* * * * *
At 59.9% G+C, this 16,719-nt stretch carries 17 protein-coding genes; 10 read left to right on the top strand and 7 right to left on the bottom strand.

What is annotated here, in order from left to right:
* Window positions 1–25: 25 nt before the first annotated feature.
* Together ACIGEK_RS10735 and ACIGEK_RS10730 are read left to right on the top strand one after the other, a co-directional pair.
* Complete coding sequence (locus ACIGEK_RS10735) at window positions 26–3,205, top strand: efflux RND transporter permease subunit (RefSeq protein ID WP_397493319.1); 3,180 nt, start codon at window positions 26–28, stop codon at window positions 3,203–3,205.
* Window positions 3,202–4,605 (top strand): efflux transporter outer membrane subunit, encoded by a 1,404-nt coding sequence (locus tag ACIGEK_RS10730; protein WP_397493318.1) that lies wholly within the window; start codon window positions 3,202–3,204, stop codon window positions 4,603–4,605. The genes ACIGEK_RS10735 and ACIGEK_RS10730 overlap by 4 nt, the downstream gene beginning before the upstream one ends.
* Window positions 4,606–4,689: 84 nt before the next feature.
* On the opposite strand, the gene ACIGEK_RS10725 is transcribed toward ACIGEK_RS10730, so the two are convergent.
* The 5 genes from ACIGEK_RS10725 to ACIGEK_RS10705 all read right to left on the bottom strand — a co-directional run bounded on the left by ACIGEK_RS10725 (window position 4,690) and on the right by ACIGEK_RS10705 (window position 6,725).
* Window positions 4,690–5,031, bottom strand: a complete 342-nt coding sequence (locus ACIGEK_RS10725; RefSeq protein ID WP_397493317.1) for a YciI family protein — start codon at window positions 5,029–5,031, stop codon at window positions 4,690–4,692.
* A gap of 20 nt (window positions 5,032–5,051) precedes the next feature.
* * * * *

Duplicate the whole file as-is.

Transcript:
At 59.9% G+C, this 16,719-nt stretch carries 17 protein-coding genes; 10 read left to right on the top strand and 7 right to left on the bottom strand.

What is annotated here, in order from left to right:
* Window positions 1–25: 25 nt before the first annotated feature.
* Together ACIGEK_RS10735 and ACIGEK_RS10730 are read left to right on the top strand one after the other, a co-directional pair.
* Complete coding sequence (locus ACIGEK_RS10735) at window positions 26–3,205, top strand: efflux RND transporter permease subunit (RefSeq protein ID WP_397493319.1); 3,180 nt, start codon at window positions 26–28, stop codon at window positions 3,203–3,205.
* Window positions 3,202–4,605 (top strand): efflux transporter outer membrane subunit, encoded by a 1,404-nt coding sequence (locus tag ACIGEK_RS10730; protein WP_397493318.1) that lies wholly within the window; start codon window positions 3,202–3,204, stop codon window positions 4,603–4,605. The genes ACIGEK_RS10735 and ACIGEK_RS10730 overlap by 4 nt, the downstream gene beginning before the upstream one ends.
* Window positions 4,606–4,689: 84 nt before the next feature.
* On the opposite strand, the gene ACIGEK_RS10725 is transcribed toward ACIGEK_RS10730, so the two are convergent.
* The 5 genes from ACIGEK_RS10725 to ACIGEK_RS10705 all read right to left on the bottom strand — a co-directional run bounded on the left by ACIGEK_RS10725 (window position 4,690) and on the right by ACIGEK_RS10705 (window position 6,725).
* Window positions 4,690–5,031, bottom strand: a complete 342-nt coding sequence (locus ACIGEK_RS10725; RefSeq protein ID WP_397493317.1) for a YciI family protein — start codon at window positions 5,029–5,031, stop codon at window positions 4,690–4,692.
* A gap of 20 nt (window positions 5,032–5,051) precedes the next feature.